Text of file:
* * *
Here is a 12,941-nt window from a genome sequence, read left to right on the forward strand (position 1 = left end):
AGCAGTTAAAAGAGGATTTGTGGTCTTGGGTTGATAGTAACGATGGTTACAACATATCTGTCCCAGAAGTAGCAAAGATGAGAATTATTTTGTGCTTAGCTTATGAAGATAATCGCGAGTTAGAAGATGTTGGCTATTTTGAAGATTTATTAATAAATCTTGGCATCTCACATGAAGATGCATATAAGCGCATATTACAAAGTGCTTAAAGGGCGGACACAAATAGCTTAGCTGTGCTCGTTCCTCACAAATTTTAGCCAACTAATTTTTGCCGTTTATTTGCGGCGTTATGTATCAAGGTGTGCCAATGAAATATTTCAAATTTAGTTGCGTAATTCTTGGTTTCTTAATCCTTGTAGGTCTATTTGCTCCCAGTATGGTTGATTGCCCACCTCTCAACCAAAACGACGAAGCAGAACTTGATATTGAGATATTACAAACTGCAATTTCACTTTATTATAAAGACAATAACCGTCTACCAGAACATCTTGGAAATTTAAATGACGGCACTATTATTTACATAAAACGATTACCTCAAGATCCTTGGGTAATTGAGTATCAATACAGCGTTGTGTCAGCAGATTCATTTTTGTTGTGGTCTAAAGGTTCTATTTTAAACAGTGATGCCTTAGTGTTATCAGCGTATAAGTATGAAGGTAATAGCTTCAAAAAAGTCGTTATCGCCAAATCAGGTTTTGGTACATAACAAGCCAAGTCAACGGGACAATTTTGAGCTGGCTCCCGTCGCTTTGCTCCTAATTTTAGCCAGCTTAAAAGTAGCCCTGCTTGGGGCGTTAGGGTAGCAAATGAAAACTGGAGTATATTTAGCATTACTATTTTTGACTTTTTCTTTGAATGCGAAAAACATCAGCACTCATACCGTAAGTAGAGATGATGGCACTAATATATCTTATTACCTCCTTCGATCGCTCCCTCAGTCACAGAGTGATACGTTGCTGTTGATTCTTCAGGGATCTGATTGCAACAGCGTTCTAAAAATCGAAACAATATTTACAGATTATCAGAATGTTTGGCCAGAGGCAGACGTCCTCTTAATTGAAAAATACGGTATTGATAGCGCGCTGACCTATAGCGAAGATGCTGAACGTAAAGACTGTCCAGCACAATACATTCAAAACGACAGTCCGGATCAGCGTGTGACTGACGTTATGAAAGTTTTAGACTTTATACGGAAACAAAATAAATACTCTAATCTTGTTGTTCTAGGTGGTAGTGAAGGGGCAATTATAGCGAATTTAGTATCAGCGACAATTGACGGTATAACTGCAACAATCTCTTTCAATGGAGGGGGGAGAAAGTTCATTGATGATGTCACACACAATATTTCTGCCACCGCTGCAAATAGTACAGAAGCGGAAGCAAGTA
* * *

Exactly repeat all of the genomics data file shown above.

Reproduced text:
Here is a 12,941-nt window from a genome sequence, read left to right on the forward strand (position 1 = left end):
AGCAGTTAAAAGAGGATTTGTGGTCTTGGGTTGATAGTAACGATGGTTACAACATATCTGTCCCAGAAGTAGCAAAGATGAGAATTATTTTGTGCTTAGCTTATGAAGATAATCGCGAGTTAGAAGATGTTGGCTATTTTGAAGATTTATTAATAAATCTTGGCATCTCACATGAAGATGCATATAAGCGCATATTACAAAGTGCTTAAAGGGCGGACACAAATAGCTTAGCTGTGCTCGTTCCTCACAAATTTTAGCCAACTAATTTTTGCCGTTTATTTGCGGCGTTATGTATCAAGGTGTGCCAATGAAATATTTCAAATTTAGTTGCGTAATTCTTGGTTTCTTAATCCTTGTAGGTCTATTTGCTCCCAGTATGGTTGATTGCCCACCTCTCAACCAAAACGACGAAGCAGAACTTGATATTGAGATATTACAAACTGCAATTTCACTTTATTATAAAGACAATAACCGTCTACCAGAACATCTTGGAAATTTAAATGACGGCACTATTATTTACATAAAACGATTACCTCAAGATCCTTGGGTAATTGAGTATCAATACAGCGTTGTGTCAGCAGATTCATTTTTGTTGTGGTCTAAAGGTTCTATTTTAAACAGTGATGCCTTAGTGTTATCAGCGTATAAGTATGAAGGTAATAGCTTCAAAAAAGTCGTTATCGCCAAATCAGGTTTTGGTACATAACAAGCCAAGTCAACGGGACAATTTTGAGCTGGCTCCCGTCGCTTTGCTCCTAATTTTAGCCAGCTTAAAAGTAGCCCTGCTTGGGGCGTTAGGGTAGCAAATGAAAACTGGAGTATATTTAGCATTACTATTTTTGACTTTTTCTTTGAATGCGAAAAACATCAGCACTCATACCGTAAGTAGAGATGATGGCACTAATATATCTTATTACCTCCTTCGATCGCTCCCTCAGTCACAGAGTGATACGTTGCTGTTGATTCTTCAGGGATCTGATTGCAACAGCGTTCTAAAAATCGAAACAATATTTACAGATTATCAGAATGTTTGGCCAGAGGCAGACGTCCTCTTAATTGAAAAATACGGTATTGATAGCGCGCTGACCTATAGCGAAGATGCTGAACGTAAAGACTGTCCAGCACAATACATTCAAAACGACAGTCCGGATCAGCGTGTGACTGACGTTATGAAAGTTTTAGACTTTATACGGAAACAAAATAAATACTCTAATCTTGTTGTTCTAGGTGGTAGTGAAGGGGCAATTATAGCGAATTTAGTATCAGCGACAATTGACGGTATAACTGCAACAATCTCTTTCAATGGAGGGGGGAGAAAGTTCATTGATGATGTCACACACAATATTTCTGCCACCGCTGCAAATAGTACAGAAGCGGAAGCAAGTA